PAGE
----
A film project usually begins with the Producer. Whether it is a newspaper article, a book or a script that is already written, it is the Producer who finds the story and options or buys the rights to make the film. This person will hire a Writer or work with the Writer to develop the script and get it polished and ready for production.
Producer vs. Director: Who’s the Boss?
There is a big difference between a Film Director and a Film Producer, but the two work very closely together. To answer the question “who’s the boss?” — they both are.
The relationship is like a marriage with a precious baby called the film. The Producer and Director each have important responsibilities, but they must consult one another, not only because it makes sense, but also because both the Director’s Guild (DGA) and the Producer’s Guild (PGA) require them to.
In a nutshell, the Producer handles the business side of things and the Director handles the creative side of things, but many decisions are made together.
Anyone who has watched a film and has stuck around for the credits (and you should!) knows that there is one Director (with some exceptions), but a slew of Producers on a film.
That’s because producing is a lot of work, but to qualify for a “produced by” credit, and ultimately become a member of the union, the PGA has a set of responsibilities that determine whether a Producer deserve that credit. Likewise, the DGA has a set of creative rights for the Director.
Responsibilities of a Film Producer
Finding and Developing Material
Securing the Funds
The Producer will also secure funding. This is what scares many people away from producing, but it is the Producer’s job to get initial funding or find people who can. This requires putting together materials to pitch the project and sell the idea to get people interested.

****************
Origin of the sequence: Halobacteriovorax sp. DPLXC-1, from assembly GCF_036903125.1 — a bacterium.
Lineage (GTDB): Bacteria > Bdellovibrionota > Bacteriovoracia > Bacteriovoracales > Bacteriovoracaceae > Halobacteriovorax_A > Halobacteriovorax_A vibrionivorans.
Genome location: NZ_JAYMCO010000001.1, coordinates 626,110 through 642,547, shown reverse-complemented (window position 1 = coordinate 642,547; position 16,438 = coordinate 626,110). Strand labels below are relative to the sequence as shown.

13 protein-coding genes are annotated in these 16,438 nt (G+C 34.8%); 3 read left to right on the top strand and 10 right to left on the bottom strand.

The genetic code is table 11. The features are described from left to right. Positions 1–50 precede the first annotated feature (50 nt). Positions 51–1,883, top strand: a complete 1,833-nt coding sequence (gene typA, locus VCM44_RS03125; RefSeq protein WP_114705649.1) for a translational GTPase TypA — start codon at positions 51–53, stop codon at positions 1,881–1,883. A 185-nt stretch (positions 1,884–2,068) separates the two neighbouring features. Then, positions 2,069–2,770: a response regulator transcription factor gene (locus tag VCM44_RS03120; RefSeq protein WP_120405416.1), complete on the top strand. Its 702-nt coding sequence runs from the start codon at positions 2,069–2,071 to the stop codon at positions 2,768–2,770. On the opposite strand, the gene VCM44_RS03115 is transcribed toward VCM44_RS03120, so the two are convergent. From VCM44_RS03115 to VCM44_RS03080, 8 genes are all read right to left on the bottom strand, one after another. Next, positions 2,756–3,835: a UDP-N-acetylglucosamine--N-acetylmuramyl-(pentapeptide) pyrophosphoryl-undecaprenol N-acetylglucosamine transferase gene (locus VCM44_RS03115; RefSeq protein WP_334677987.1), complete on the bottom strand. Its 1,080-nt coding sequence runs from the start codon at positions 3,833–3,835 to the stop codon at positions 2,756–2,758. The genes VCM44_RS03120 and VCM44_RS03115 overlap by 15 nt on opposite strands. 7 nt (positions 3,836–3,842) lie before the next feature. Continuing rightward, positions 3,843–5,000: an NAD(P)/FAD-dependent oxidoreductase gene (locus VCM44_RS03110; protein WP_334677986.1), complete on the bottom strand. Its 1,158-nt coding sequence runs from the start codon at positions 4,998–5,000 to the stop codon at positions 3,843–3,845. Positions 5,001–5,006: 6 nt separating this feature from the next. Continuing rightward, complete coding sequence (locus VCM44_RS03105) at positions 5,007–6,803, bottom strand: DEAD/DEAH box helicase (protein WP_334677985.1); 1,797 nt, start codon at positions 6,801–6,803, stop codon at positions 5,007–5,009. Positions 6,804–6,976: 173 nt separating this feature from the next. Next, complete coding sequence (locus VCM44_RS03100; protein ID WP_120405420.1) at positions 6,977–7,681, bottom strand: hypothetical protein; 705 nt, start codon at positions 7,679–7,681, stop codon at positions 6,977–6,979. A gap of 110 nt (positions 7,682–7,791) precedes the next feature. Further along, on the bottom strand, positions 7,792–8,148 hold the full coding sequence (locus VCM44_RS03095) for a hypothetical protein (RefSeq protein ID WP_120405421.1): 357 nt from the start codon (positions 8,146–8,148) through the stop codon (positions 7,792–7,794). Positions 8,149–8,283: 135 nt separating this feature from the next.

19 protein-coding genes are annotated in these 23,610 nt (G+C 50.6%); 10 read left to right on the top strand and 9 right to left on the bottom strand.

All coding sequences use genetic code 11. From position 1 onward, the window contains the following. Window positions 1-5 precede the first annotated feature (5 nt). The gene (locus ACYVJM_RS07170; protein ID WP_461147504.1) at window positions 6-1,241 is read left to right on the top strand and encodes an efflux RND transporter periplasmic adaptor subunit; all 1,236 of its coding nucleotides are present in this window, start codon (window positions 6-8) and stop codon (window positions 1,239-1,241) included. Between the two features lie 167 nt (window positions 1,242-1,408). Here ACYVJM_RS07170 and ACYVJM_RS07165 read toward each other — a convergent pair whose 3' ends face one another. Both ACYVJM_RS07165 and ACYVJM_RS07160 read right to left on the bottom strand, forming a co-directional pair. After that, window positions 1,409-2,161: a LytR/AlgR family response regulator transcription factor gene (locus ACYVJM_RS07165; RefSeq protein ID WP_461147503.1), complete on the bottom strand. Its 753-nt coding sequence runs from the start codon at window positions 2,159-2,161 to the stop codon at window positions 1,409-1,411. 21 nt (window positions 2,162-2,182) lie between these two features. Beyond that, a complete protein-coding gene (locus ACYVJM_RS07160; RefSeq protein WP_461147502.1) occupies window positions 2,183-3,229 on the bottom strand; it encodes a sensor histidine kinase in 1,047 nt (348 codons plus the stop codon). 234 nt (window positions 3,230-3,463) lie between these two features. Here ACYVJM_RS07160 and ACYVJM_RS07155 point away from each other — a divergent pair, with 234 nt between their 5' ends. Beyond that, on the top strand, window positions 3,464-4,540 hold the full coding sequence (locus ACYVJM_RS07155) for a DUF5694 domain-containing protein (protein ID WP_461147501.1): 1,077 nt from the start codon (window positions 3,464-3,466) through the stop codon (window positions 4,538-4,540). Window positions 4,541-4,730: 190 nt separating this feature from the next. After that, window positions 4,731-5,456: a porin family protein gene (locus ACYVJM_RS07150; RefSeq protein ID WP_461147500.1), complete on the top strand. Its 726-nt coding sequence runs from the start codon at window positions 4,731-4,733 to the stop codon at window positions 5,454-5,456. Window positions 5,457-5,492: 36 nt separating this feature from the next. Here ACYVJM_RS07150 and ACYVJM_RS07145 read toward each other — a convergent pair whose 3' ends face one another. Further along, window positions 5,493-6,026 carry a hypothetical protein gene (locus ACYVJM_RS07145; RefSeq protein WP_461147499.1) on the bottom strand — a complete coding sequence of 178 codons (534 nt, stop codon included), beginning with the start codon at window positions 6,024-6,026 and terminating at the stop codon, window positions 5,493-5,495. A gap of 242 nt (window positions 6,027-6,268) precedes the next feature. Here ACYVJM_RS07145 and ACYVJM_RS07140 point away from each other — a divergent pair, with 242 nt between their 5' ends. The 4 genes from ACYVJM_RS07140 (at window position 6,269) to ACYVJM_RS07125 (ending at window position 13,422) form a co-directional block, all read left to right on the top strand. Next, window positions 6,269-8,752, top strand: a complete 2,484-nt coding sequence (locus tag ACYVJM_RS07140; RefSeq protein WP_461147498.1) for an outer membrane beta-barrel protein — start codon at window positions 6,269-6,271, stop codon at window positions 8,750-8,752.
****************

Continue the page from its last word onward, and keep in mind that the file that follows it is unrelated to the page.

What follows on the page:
There are many ways to raise money for a film and the Producer is at the helm of this effort.
Budgeting and Scheduling
Before the Producer can raise money, he or she must put together a budget. This involves breaking down the script to see how much things will cost and what kind of bells and whistles the film will need.
He or she must take into consideration all aspects of the production from pre-production to post, down to the smallest details — from office space and copy paper to visual effects.
Another thing that will inform the budget is scheduling – how many days the film will shoot and in what order — so a Producer will have to think about this early on. A Director will have a voice in scheduling (as discussed below), but when money is a factor, the Producer often has a louder voice.
Putting the Team Together
The Producer hires all the department heads. As mentioned above, the Producer hires the Writer, but the Producer also hires the Director. This is where the “boss” idea trips people up.
The Director does, in effect, work for the Producer, but the Director is hired because of her vision so the Producer supports that vision in every decision he makes, which is why the Director is consulted in choosing department heads and is entitled to pick her First Assistant Director (AD).
A good Producer will make sure that the team he picks is a good match for the Director, just as he chose the Director as the best creative match for the script.
The Producer is also involved with casting, which is, again, in consultation with the Director.
Managing Pre-Production and Production
While the Director is working with the creative team, the Producer is working with the production team hiring local crew, securing locations and permits, getting team leaders what they need, and all the mechanical aspects of production. The Producer is the “deal maker” — from SAG contracts and deal memos to negotiating bids from VFX companies.
During pre-production the Producer is also scheduling meetings between the Director and department heads and consulting the Director about budgetary concerns. During production, the Producer is on set supervising the entire team to support the Director’s vision and manage cost reports.
Once the shooting has stopped, the Producer moves on to post-production. As with production, the Producer is a consultant and provides in person support to the Director and Editor. The Producer will also help the Director choose a Composer and the rest of the post team, from sound to color correction.